It’s common knowledge family is intertwined by blood but when those ties are interwoven by music and threaded through sisterhood, the end result is a trio of ethereal sirens bouncing off one another with impeccable timing. This fascinating specimen is called Haim. They have been together since birth but fully grew into their gift in 2006 which flowered into success during 2012 after performances at the SXSW Festival, supporting the likes of Florence and the Machine, Ke$ha and Edward Sharpe & the Magnetic Zeros and getting signed to Polydor Records in the UK. Their unique brand of raw almost alien harmonies accompanied by warlike tribal beats has captured the attention of BBC Radio 1 which led to them being the first female group endowed with the coveted title of ‘BBC Sound of…’ earlier this year, a prestigious title which predicted a fantastic year for the sibling trio – one which they have lived up to completely.
Their newly released debut album Days Are Gone, which debuted at #1 on the UK albums chart over the weekend, is an eclectic mix of tracks from their 2012 EP Forever, sprinkled with fresh offerings. A particularly power track from the Days Are Gone record is “The Wire” which starts with a particularly 50’s back and forth instrumental progression, rocking between Haim’s original vibes, a dated rockabilly guitar and something playful and incandescent brought by the claps. Combined by their flawless harmonies, “The Wire” sonically drags the listener back to a time of showgirls and synchronized high kicks and this jaunt back into the past could be referencing the high standard American women in the 50’s had to live up to whilst cheerily being the American dream. Lyrically, “The Wire” is an excellently benevolent, albeit smug, tale of a romance gone south with the Haim sisters offering scant consolation to their ex-love interest with lyrics such as, “I know I know I know I know // That you’re gonna be okay anyway“.
‘Girl Power’ seems to be something of an underlying theme with “Don’t Save Me”, clearly asserting that women simply do not need men to save them, on the surface however, “Don’t Save Me” lyrically is ‘about a boy’ whose love is not strong enough to save their relationship. The record elongates that optimistic head-nodding atmosphere that “The Wire” created just two songs ago on this record. The lighthearted Rock song which graced most British festival this year is flavored with energetic bursts of piano arrangements and spurts of synths that seem to spread out and echo the magnificence of their message. The flowery and gentle Synth-Pop builds up to the moment when Haim bellow in unison their war cry “don’t save me” with the silky soft yet empowering 70’s vibe, recognized by the steady simple drum patterns, empowering that innate rebellion every female listener has hidden under a misogynistic 21st century.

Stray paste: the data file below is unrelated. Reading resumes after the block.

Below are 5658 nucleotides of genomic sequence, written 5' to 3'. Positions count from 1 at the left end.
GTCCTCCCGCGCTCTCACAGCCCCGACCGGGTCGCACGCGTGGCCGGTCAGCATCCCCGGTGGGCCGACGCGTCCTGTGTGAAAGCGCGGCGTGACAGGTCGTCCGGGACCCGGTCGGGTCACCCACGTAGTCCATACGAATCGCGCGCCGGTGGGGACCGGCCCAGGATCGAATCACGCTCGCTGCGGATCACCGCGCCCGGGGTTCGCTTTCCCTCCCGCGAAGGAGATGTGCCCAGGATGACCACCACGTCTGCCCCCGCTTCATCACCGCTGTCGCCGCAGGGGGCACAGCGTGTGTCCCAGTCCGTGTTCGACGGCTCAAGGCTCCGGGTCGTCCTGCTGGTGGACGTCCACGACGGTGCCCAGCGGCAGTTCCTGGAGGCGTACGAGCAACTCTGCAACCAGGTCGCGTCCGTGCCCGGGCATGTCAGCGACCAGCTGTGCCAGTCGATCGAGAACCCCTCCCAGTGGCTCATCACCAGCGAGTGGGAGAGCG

“Don’t Save Me”:
A quiet tap explodes into a seductive drum held with an inviting harmony on the album’s lead single “Falling” as if all three sisters are balancing on the edge of a tall building. The anticipating percussion arrangements become a crescendo as each bar becomes faster and louder until the final jump where Haim show an inhuman vocal control over the tune with each sister shouts of “falling” at intervals, creating an acapella excursion so raw and human yet so alien to us as an audience who have grown up with so much of today’s manufactured Pop music. We have forgotten how music stripped to it’s finest form can become an unforgettable experience characterized by fierce individuality and that is exactly what Haim bring to the fore, not only on “Falling” but on this Days Are Gone album.
With their nods back to Gospel choirs, Soul, 80’s Soft Rock and even 90’s R&B music translating to such stellar songs such as “If I Could Change Your Mind” and “My Song 5” to mention just a couple more, Haim have inadvertently broken through a male dominated alternative world where women don’t need to use other assets to amplify their talent. With this all-encompassing indie compilation, the message is clear – blood is thicker than water – so when blood turns to music other acts become bland and transparent in comparison. Days Are Gone is out now via Polydor Records and you can get your hands on this resoundingly excellent record here.
Reviewed by Skye Baker // Edited by Ayo Adepoju